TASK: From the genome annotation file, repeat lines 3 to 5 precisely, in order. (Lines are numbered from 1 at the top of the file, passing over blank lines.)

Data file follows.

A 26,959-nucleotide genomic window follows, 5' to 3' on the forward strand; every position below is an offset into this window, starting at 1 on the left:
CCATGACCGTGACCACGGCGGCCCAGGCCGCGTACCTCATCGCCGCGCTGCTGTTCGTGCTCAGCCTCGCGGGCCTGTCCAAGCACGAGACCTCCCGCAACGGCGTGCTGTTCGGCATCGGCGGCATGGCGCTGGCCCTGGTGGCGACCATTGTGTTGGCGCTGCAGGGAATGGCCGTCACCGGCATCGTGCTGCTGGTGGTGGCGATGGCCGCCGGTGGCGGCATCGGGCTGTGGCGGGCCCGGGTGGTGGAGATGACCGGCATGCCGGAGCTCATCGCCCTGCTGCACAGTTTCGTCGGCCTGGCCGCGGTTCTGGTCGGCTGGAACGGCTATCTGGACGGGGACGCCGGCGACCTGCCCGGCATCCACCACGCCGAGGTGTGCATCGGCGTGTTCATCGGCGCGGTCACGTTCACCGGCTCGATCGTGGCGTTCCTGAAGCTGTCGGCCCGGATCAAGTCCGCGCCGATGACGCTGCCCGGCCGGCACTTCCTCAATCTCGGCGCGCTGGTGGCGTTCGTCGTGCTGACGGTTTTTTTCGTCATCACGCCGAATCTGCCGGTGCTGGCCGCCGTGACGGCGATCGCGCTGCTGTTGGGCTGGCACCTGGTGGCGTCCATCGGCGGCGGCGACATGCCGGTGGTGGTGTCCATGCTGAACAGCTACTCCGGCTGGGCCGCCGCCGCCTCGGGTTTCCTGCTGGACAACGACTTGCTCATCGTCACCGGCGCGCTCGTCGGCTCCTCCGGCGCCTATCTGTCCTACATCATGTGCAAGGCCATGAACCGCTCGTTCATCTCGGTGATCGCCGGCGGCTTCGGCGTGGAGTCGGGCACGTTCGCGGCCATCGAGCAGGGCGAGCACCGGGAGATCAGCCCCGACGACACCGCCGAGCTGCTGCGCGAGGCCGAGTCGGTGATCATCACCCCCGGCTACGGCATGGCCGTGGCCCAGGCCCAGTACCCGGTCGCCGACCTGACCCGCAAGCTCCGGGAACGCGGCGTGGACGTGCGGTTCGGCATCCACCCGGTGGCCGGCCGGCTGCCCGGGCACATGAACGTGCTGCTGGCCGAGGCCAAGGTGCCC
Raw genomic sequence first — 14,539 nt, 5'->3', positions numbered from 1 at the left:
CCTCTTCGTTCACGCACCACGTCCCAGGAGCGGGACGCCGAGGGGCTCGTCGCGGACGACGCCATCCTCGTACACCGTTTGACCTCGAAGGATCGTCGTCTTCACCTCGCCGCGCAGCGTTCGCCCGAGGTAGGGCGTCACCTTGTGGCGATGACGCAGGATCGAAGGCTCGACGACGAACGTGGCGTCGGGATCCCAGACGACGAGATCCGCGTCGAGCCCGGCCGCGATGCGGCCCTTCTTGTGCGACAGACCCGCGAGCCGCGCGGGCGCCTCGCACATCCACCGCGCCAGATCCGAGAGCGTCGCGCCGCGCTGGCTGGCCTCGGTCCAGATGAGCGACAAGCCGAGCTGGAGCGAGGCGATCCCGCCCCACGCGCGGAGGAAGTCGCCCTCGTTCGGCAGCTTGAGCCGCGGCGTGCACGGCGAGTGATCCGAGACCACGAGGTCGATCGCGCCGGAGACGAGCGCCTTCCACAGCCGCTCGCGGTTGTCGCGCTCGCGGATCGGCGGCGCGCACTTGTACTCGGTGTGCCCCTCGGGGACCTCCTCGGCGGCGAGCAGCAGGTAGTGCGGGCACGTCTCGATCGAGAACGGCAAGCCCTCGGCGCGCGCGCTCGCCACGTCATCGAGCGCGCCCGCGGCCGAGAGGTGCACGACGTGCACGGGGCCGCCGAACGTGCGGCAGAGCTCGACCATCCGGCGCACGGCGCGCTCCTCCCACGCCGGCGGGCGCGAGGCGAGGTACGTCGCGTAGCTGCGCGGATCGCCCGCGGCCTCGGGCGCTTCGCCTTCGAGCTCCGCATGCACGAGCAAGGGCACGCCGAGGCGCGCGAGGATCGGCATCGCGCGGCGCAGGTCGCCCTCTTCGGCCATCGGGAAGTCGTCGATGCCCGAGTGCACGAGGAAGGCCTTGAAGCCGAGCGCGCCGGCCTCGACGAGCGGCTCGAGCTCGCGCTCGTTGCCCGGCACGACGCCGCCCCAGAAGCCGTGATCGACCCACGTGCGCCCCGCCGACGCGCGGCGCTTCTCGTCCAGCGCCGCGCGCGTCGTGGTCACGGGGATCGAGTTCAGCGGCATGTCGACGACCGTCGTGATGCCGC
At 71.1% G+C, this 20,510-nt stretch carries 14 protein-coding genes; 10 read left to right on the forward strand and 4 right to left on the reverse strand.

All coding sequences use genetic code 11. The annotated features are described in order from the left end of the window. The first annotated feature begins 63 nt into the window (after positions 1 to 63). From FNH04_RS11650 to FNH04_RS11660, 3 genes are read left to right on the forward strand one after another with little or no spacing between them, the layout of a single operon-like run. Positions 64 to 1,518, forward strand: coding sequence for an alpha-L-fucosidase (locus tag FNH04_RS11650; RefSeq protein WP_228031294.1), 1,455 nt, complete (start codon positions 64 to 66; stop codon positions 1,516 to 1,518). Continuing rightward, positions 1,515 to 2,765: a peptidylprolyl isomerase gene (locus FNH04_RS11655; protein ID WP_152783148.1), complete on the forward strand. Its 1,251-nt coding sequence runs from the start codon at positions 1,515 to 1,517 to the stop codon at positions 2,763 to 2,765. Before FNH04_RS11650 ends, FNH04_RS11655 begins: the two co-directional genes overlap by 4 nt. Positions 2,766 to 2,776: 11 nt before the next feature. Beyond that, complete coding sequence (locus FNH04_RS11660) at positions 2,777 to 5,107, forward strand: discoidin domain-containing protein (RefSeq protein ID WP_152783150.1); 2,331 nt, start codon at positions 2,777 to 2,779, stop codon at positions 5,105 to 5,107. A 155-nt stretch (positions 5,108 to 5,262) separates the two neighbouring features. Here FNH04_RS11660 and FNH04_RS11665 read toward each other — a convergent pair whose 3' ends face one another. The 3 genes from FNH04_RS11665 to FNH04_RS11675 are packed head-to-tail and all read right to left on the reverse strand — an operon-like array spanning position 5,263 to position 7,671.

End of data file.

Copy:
Raw genomic sequence first — 14,539 nt, 5'->3', positions numbered from 1 at the left:
CCTCTTCGTTCACGCACCACGTCCCAGGAGCGGGACGCCGAGGGGCTCGTCGCGGACGACGCCATCCTCGTACACCGTTTGACCTCGAAGGATCGTCGTCTTCACCTCGCCGCGCAGCGTTCGCCCGAGGTAGGGCGTCACCTTGTGGCGATGACGCAGGATCGAAGGCTCGACGACGAACGTGGCGTCGGGATCCCAGACGACGAGATCCGCGTCGAGCCCGGCCGCGATGCGGCCCTTCTTGTGCGACAGACCCGCGAGCCGCGCGGGCGCCTCGCACATCCACCGCGCCAGATCCGAGAGCGTCGCGCCGCGCTGGCTGGCCTCGGTCCAGATGAGCGACAAGCCGAGCTGGAGCGAGGCGATCCCGCCCCACGCGCGGAGGAAGTCGCCCTCGTTCGGCAGCTTGAGCCGCGGCGTGCACGGCGAGTGATCCGAGACCACGAGGTCGATCGCGCCGGAGACGAGCGCCTTCCACAGCCGCTCGCGGTTGTCGCGCTCGCGGATCGGCGGCGCGCACTTGTACTCGGTGTGCCCCTCGGGGACCTCCTCGGCGGCGAGCAGCAGGTAGTGCGGGCACGTCTCGATCGAGAACGGCAAGCCCTCGGCGCGCGCGCTCGCCACGTCATCGAGCGCGCCCGCGGCCGAGAGGTGCACGACGTGCACGGGGCCGCCGAACGTGCGGCAGAGCTCGACCATCCGGCGCACGGCGCGCTCCTCCCACGCCGGCGGGCGCGAGGCGAGGTACGTCGCGTAGCTGCGCGGATCGCCCGCGGCCTCGGGCGCTTCGCCTTCGAGCTCCGCATGCACGAGCAAGGGCACGCCGAGGCGCGCGAGGATCGGCATCGCGCGGCGCAGGTCGCCCTCTTCGGCCATCGGGAAGTCGTCGATGCCCGAGTGCACGAGGAAGGCCTTGAAGCCGAGCGCGCCGGCCTCGACGAGCGGCTCGAGCTCGCGCTCGTTGCCCGGCACGACGCCGCCCCAGAAGCCGTGATCGACCCACGTGCGCCCCGCCGACGCGCGGCGCTTCTCGTCCAGCGCCGCGCGCGTCGTGGTCACGGGGATCGAGTTCAGCGGCATGTCGACGACCGTCGTGATGCCGC
At 71.1% G+C, this 20,510-nt stretch carries 14 protein-coding genes; 10 read left to right on the forward strand and 4 right to left on the reverse strand.